Dr. Carl Koller, an opthalmologist who pioneered the use of cocaine as a local anesthetic, was born in Bohemia on this date in 1857. A medical colleague of Sigmund Freud in Vienna, Koller recognized the capacity of cocaine to numb tissue and made his breakthrough in 1884, after experimenting on animals and on himself. His discovery made eye surgery much easier because the anesthetic prevented twitching and other involuntary reflexes. Later, it was adapted for dentistry and other medical procedures that did not require general anesthesia. Koller moved to the U.S. in 1888 and enjoyed many distinctions and honors during his long career, which ended when he died in 1944.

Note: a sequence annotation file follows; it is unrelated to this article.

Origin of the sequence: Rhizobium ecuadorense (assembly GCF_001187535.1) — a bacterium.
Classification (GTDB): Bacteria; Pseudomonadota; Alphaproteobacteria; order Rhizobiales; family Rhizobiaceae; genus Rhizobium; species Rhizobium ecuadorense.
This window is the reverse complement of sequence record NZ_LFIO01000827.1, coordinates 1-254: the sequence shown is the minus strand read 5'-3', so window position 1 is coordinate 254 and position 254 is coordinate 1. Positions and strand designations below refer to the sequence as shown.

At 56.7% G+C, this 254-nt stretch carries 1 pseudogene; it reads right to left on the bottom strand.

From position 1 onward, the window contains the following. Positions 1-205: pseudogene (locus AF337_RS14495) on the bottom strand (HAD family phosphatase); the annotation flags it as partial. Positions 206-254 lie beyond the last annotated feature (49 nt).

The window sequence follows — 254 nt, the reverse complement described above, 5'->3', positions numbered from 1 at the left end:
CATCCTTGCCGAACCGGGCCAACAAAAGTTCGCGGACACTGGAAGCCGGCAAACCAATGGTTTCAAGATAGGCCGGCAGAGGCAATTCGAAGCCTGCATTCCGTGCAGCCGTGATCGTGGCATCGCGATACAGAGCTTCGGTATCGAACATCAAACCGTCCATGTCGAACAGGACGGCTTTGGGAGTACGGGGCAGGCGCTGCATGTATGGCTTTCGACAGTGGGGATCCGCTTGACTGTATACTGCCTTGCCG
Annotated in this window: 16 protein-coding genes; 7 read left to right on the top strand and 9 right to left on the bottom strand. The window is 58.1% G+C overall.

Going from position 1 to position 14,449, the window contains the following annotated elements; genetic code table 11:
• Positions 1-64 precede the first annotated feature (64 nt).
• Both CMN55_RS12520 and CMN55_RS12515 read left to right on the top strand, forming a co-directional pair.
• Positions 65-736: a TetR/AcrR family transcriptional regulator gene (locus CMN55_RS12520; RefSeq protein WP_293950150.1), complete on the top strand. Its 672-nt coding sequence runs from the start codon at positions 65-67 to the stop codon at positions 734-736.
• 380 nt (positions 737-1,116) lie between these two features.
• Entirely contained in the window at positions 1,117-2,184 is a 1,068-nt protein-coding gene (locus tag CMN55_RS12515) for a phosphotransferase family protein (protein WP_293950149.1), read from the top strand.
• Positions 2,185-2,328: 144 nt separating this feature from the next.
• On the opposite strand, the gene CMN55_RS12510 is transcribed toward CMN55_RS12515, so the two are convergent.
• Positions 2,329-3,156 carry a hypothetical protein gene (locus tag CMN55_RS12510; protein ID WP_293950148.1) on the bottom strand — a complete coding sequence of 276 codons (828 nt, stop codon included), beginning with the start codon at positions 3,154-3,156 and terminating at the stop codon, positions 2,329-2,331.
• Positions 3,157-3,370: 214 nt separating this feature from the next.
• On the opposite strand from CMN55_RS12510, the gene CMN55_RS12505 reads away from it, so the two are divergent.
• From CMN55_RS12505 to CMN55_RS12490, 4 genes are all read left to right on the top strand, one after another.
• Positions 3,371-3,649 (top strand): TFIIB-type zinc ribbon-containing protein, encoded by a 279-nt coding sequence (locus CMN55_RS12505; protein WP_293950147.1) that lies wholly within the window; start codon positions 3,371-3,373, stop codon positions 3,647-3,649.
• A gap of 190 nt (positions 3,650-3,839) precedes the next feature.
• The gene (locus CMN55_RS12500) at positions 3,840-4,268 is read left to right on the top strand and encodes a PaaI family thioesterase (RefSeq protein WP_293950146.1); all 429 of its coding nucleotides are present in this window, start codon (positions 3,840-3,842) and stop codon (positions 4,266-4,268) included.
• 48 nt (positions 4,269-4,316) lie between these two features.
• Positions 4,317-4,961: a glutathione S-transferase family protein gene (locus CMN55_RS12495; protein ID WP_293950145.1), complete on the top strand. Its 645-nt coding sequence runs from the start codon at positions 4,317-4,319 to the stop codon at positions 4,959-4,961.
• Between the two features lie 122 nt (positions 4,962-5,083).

“Cocaine was isolated in 1859 and was synthesized in 1885. It became evident that this agent produced erosion of the corneal epithelium in high doses or with repeated use. Later, less toxic, synthetic local anesthetics such as tetracaine and proparacaine were developed.” —Today in Science